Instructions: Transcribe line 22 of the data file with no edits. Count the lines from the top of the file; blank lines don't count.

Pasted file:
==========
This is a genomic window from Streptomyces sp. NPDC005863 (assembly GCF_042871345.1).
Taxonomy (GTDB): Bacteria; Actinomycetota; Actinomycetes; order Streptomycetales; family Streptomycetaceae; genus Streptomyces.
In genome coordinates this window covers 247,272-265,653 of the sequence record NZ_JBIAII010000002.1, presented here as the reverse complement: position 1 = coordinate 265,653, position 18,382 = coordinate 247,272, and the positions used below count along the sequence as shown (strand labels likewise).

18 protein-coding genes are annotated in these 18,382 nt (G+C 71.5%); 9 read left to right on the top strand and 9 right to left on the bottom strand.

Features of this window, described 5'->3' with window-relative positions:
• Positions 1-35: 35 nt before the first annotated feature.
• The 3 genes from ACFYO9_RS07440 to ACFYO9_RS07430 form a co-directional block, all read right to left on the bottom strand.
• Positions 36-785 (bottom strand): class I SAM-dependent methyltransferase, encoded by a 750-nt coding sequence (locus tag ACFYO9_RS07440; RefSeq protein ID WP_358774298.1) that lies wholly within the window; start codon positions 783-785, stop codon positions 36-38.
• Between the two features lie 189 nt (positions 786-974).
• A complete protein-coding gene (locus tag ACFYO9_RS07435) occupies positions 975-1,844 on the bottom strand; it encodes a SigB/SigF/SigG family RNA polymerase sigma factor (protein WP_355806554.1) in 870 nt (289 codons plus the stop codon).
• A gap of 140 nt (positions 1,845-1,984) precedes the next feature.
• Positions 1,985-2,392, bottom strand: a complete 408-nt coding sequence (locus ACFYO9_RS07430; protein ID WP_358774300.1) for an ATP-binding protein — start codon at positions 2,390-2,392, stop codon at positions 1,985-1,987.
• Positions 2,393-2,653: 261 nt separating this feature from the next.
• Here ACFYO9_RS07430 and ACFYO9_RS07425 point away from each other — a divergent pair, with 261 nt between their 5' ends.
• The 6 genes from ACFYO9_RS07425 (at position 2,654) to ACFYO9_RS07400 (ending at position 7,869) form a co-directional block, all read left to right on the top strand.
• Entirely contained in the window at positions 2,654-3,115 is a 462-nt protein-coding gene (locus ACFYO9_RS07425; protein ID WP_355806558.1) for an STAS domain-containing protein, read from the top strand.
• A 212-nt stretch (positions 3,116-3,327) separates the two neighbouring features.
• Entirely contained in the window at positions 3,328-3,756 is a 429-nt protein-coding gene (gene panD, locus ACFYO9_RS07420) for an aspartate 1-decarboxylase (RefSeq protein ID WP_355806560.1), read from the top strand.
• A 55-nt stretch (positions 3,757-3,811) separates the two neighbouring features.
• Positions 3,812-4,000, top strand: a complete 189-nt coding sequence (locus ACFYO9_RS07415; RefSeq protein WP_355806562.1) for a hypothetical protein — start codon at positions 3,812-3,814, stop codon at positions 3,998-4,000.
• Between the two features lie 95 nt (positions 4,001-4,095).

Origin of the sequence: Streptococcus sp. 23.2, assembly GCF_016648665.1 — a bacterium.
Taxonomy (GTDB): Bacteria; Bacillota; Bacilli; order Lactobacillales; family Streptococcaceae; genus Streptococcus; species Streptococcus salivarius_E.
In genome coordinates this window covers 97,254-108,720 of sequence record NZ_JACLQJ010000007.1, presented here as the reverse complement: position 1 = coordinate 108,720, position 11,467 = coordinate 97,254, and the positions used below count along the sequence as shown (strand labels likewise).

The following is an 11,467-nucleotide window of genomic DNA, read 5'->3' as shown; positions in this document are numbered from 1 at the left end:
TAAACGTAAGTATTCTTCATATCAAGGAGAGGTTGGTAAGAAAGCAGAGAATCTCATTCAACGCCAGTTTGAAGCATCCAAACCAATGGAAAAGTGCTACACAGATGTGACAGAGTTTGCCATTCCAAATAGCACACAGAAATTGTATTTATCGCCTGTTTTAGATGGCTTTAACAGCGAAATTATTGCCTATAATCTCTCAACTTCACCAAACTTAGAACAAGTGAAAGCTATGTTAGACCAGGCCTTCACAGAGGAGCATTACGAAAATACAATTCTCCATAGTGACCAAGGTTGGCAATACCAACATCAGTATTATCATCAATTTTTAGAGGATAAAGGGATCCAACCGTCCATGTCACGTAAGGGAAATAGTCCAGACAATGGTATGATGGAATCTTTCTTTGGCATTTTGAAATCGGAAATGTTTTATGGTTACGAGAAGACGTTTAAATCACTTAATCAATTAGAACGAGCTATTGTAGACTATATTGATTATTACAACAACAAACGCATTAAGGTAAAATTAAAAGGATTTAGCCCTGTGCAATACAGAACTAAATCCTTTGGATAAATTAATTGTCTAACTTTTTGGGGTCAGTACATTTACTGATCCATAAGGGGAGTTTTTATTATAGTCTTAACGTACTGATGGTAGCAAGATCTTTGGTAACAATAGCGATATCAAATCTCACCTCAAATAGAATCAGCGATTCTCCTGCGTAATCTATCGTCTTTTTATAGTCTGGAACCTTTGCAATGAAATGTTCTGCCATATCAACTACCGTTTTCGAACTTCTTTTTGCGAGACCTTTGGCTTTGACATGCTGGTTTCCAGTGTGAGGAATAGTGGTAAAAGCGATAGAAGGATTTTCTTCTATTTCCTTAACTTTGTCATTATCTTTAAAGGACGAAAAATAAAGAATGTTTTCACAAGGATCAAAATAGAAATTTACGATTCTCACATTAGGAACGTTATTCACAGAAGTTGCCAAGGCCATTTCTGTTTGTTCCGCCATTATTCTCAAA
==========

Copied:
Origin of the sequence: Streptococcus sp. 23.2, assembly GCF_016648665.1 — a bacterium.